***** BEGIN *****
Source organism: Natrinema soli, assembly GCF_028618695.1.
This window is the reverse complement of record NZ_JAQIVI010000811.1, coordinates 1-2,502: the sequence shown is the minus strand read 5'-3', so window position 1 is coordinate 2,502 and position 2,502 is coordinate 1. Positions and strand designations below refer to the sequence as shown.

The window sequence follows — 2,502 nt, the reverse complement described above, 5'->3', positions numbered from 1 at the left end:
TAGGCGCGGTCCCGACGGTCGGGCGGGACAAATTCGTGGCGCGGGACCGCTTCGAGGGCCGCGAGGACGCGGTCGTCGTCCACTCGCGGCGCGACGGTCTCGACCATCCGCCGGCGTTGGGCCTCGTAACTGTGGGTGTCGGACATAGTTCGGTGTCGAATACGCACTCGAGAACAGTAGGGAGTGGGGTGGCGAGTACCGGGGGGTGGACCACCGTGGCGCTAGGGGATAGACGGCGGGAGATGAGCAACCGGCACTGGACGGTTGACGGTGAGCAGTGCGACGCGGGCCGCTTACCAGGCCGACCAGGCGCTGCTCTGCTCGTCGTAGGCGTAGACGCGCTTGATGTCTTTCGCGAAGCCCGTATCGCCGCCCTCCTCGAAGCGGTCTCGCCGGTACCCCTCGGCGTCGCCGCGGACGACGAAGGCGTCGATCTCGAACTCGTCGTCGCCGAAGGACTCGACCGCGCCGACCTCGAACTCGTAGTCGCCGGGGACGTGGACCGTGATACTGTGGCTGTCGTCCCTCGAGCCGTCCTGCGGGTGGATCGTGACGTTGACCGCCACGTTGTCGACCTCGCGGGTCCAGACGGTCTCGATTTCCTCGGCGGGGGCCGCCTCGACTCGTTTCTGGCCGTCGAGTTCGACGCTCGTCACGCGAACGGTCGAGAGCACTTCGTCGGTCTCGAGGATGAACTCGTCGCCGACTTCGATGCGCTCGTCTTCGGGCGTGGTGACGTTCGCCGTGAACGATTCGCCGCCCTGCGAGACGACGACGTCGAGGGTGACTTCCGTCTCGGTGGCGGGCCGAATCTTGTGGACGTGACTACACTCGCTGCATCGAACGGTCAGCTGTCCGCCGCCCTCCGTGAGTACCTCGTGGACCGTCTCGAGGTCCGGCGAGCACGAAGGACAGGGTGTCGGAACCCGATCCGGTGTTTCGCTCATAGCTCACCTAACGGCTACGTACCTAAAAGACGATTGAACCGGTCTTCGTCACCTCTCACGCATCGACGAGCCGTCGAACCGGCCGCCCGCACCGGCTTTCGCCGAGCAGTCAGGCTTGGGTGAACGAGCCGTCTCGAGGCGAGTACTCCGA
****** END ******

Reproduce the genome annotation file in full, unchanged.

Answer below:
Source organism: Natrinema soli, assembly GCF_028618695.1.
This window is the reverse complement of record NZ_JAQIVI010000811.1, coordinates 1-2,502: the sequence shown is the minus strand read 5'-3', so window position 1 is coordinate 2,502 and position 2,502 is coordinate 1. Positions and strand designations below refer to the sequence as shown.

The window sequence follows — 2,502 nt, the reverse complement described above, 5'->3', positions numbered from 1 at the left end:
TAGGCGCGGTCCCGACGGTCGGGCGGGACAAATTCGTGGCGCGGGACCGCTTCGAGGGCCGCGAGGACGCGGTCGTCGTCCACTCGCGGCGCGACGGTCTCGACCATCCGCCGGCGTTGGGCCTCGTAACTGTGGGTGTCGGACATAGTTCGGTGTCGAATACGCACTCGAGAACAGTAGGGAGTGGGGTGGCGAGTACCGGGGGGTGGACCACCGTGGCGCTAGGGGATAGACGGCGGGAGATGAGCAACCGGCACTGGACGGTTGACGGTGAGCAGTGCGACGCGGGCCGCTTACCAGGCCGACCAGGCGCTGCTCTGCTCGTCGTAGGCGTAGACGCGCTTGATGTCTTTCGCGAAGCCCGTATCGCCGCCCTCCTCGAAGCGGTCTCGCCGGTACCCCTCGGCGTCGCCGCGGACGACGAAGGCGTCGATCTCGAACTCGTCGTCGCCGAAGGACTCGACCGCGCCGACCTCGAACTCGTAGTCGCCGGGGACGTGGACCGTGATACTGTGGCTGTCGTCCCTCGAGCCGTCCTGCGGGTGGATCGTGACGTTGACCGCCACGTTGTCGACCTCGCGGGTCCAGACGGTCTCGATTTCCTCGGCGGGGGCCGCCTCGACTCGTTTCTGGCCGTCGAGTTCGACGCTCGTCACGCGAACGGTCGAGAGCACTTCGTCGGTCTCGAGGATGAACTCGTCGCCGACTTCGATGCGCTCGTCTTCGGGCGTGGTGACGTTCGCCGTGAACGATTCGCCGCCCTGCGAGACGACGACGTCGAGGGTGACTTCCGTCTCGGTGGCGGGCCGAATCTTGTGGACGTGACTACACTCGCTGCATCGAACGGTCAGCTGTCCGCCGCCCTCCGTGAGTACCTCGTGGACCGTCTCGAGGTCCGGCGAGCACGAAGGACAGGGTGTCGGAACCCGATCCGGTGTTTCGCTCATAGCTCACCTAACGGCTACGTACCTAAAAGACGATTGAACCGGTCTTCGTCACCTCTCACGCATCGACGAGCCGTCGAACCGGCCGCCCGCACCGGCTTTCGCCGAGCAGTCAGGCTTGGGTGAACGAGCCGTCTCGAGGCGAGTACTCCGA